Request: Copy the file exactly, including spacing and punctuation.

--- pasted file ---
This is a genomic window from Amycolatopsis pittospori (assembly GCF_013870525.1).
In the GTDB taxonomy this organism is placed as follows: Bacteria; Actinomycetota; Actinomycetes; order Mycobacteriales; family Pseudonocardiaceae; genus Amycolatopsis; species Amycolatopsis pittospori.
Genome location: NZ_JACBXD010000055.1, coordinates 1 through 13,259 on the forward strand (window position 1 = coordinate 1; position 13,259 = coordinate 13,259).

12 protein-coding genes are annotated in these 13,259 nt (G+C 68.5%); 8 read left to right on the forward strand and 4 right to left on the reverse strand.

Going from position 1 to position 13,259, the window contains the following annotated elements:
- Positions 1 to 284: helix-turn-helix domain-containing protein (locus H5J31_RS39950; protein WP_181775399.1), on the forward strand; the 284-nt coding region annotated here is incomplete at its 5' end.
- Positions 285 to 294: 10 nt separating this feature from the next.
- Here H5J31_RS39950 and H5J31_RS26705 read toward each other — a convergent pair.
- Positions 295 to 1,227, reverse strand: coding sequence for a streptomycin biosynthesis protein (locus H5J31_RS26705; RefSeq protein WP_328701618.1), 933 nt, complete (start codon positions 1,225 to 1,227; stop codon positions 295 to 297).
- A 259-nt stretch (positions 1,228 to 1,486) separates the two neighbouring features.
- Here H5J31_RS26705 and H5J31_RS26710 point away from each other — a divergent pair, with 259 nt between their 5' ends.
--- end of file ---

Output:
This is a genomic window from Amycolatopsis pittospori (assembly GCF_013870525.1).
In the GTDB taxonomy this organism is placed as follows: Bacteria; Actinomycetota; Actinomycetes; order Mycobacteriales; family Pseudonocardiaceae; genus Amycolatopsis; species Amycolatopsis pittospori.
Genome location: NZ_JACBXD010000055.1, coordinates 1 through 13,259 on the forward strand (window position 1 = coordinate 1; position 13,259 = coordinate 13,259).

12 protein-coding genes are annotated in these 13,259 nt (G+C 68.5%); 8 read left to right on the forward strand and 4 right to left on the reverse strand.

Going from position 1 to position 13,259, the window contains the following annotated elements:
- Positions 1 to 284: helix-turn-helix domain-containing protein (locus H5J31_RS39950; protein WP_181775399.1), on the forward strand; the 284-nt coding region annotated here is incomplete at its 5' end.
- Positions 285 to 294: 10 nt separating this feature from the next.
- Here H5J31_RS39950 and H5J31_RS26705 read toward each other — a convergent pair.
- Positions 295 to 1,227, reverse strand: coding sequence for a streptomycin biosynthesis protein (locus H5J31_RS26705; RefSeq protein WP_328701618.1), 933 nt, complete (start codon positions 1,225 to 1,227; stop codon positions 295 to 297).
- A 259-nt stretch (positions 1,228 to 1,486) separates the two neighbouring features.
- Here H5J31_RS26705 and H5J31_RS26710 point away from each other — a divergent pair, with 259 nt between their 5' ends.